Till the dirges of his Hope that melancholy burden bore
Of ‘Never—nevermore’.”

But the Raven still beguiling all my fancy into smiling,
Straight I wheeled a cushioned seat in front of bird, and bust and door;
Then, upon the velvet sinking, I betook myself to linking
Fancy unto fancy, thinking what this ominous bird of yore—
What this grim, ungainly, ghastly, gaunt, and ominous bird of yore
Meant in croaking “Nevermore.”

This I sat engaged in guessing, but no syllable expressing
To the fowl whose fiery eyes now burned into my bosom’s core;
This and more I sat divining, with my head at ease reclining
On the cushion’s velvet lining that the lamp-light gloated o’er,
But whose velvet-violet lining with the lamp-light gloating o’er,
She shall press, ah, nevermore!

Then, methought, the air grew denser, perfumed from an unseen censer
Swung by Seraphim whose foot-falls tinkled on the tufted floor.
“Wretch,” I cried, “thy God hath lent thee—by these angels he hath sent thee
Respite—respite and nepenthe from thy memories of Lenore;
Quaff, oh quaff this kind nepenthe and forget this lost Lenore!”
Quoth the Raven “Nevermore.”

“Prophet!” said I, “thing of evil!—prophet still, if bird or devil!—
Whether Tempter sent, or whether tempest tossed thee here ashore,
Desolate yet all undaunted, on this desert land enchanted—
On this home by Horror haunted—tell me truly, I implore—
Is there—is there balm in Gilead?—tell me—tell me, I implore!”
Quoth the Raven “Nevermore.”

“Prophet!” said I, “thing of evil!—prophet still, if bird or devil!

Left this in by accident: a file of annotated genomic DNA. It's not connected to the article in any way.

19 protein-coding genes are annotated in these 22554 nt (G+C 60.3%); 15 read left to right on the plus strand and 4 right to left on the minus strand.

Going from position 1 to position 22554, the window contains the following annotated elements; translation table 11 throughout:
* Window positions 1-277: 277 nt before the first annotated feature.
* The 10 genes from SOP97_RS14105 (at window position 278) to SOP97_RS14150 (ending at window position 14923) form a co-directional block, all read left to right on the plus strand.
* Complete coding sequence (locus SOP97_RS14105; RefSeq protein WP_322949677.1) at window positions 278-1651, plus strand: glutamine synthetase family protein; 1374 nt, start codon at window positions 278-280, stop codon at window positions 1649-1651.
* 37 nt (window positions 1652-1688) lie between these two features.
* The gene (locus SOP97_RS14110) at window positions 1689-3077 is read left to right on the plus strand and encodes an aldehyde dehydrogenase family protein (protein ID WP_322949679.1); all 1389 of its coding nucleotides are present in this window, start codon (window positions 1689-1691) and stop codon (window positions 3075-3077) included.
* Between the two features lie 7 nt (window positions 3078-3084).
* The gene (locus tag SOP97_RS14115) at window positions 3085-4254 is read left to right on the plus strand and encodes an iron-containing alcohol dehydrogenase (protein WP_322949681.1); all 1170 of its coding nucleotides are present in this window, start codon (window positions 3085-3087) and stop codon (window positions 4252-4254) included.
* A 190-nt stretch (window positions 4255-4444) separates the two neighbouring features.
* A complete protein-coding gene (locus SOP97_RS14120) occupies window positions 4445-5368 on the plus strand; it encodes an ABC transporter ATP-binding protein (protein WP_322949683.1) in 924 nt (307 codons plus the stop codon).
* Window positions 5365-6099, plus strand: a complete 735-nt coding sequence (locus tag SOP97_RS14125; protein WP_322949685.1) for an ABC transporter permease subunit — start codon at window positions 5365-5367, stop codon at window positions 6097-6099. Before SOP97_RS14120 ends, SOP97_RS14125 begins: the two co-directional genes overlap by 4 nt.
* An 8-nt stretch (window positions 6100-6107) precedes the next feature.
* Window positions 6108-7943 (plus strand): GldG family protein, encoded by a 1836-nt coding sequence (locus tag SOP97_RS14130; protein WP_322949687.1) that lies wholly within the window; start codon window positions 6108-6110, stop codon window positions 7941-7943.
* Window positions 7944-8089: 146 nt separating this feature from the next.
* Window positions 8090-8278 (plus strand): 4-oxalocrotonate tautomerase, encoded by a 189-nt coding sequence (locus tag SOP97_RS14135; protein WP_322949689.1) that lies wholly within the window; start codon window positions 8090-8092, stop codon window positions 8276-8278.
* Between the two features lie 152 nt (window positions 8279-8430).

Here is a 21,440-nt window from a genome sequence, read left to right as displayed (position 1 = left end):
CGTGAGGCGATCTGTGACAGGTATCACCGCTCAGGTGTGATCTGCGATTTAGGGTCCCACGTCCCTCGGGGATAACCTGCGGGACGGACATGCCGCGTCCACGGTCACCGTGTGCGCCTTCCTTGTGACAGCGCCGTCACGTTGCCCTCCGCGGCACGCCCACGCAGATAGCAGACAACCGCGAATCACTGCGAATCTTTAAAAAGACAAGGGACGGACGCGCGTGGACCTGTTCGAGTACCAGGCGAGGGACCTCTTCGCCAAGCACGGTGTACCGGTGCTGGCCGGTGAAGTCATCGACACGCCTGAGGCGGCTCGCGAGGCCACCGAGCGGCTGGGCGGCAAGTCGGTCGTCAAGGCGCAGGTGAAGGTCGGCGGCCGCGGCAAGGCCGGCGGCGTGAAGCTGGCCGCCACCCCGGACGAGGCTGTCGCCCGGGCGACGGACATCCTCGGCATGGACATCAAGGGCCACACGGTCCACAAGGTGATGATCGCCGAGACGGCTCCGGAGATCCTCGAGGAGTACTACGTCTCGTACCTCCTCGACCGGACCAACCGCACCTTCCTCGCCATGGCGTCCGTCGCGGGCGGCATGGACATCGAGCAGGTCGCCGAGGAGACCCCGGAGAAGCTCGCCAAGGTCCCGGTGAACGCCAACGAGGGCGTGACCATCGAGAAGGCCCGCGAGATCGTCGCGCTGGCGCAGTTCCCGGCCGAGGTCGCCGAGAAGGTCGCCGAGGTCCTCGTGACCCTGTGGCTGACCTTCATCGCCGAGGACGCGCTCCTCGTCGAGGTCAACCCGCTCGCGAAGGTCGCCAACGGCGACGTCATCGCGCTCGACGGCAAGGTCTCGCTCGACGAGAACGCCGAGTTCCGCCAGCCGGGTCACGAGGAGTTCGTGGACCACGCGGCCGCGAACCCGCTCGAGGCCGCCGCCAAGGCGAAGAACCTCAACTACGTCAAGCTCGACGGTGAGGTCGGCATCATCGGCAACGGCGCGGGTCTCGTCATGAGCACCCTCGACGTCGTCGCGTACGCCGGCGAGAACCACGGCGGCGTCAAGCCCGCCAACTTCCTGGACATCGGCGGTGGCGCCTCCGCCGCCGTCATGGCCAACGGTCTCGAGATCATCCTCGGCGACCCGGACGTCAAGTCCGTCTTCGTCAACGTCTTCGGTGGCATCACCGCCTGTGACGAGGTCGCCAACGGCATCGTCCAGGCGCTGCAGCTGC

By that Heaven that bends above us—by that God we both adore—
Tell this soul with sorrow laden if, within the distant Aidenn,
It shall clasp a sainted maiden whom the angels name Lenore—
Clasp a rare and radiant maiden whom the angels name Lenore.”
Quoth the Raven “Nevermore.”

“Be that word our sign of parting, bird or fiend!” I shrieked, upstarting—
“Get thee back into the tempest and the Night’s Plutonian shore!
Leave no black plume as a token of that lie thy soul hath spoken!
Leave my loneliness unbroken!—quit the bust above my door!
Take thy beak from out my heart, and take thy form from off my door!”
Quoth the Raven “Nevermore.”

And the Raven, never flitting, still is sitting, still is sitting
On the pallid bust of Pallas just above my chamber door;
And his eyes have all the seeming of a demon’s that is dreaming,
And the lamp-light o’er him streaming throws his shadow on the floor;
And my soul from out that shadow that lies floating on the floor
Shall be lifted—nevermore!

Edgar Allen Poe

5. We Grow Accustomed to the Dark

We grow accustomed to the Dark –
When light is put away –
As when the Neighbor holds the Lamp
To witness her Goodbye –

A Moment – We uncertain step
For newness of the night –
Then – fit our Vision to the Dark –
And meet the Road – erect –

And so of larger – Darknesses –
Those Evenings of the Brain –
When not a Moon disclose a sign –
Or Star – come out – within –

The Bravest – grope a little –
And sometimes hit a Tree
Directly in the Forehead –
But as they learn to see –

Either the Darkness alters –
Or something in the sight
Adjusts itself to Midnight –
And Life steps almost straight.

Emily Dickinson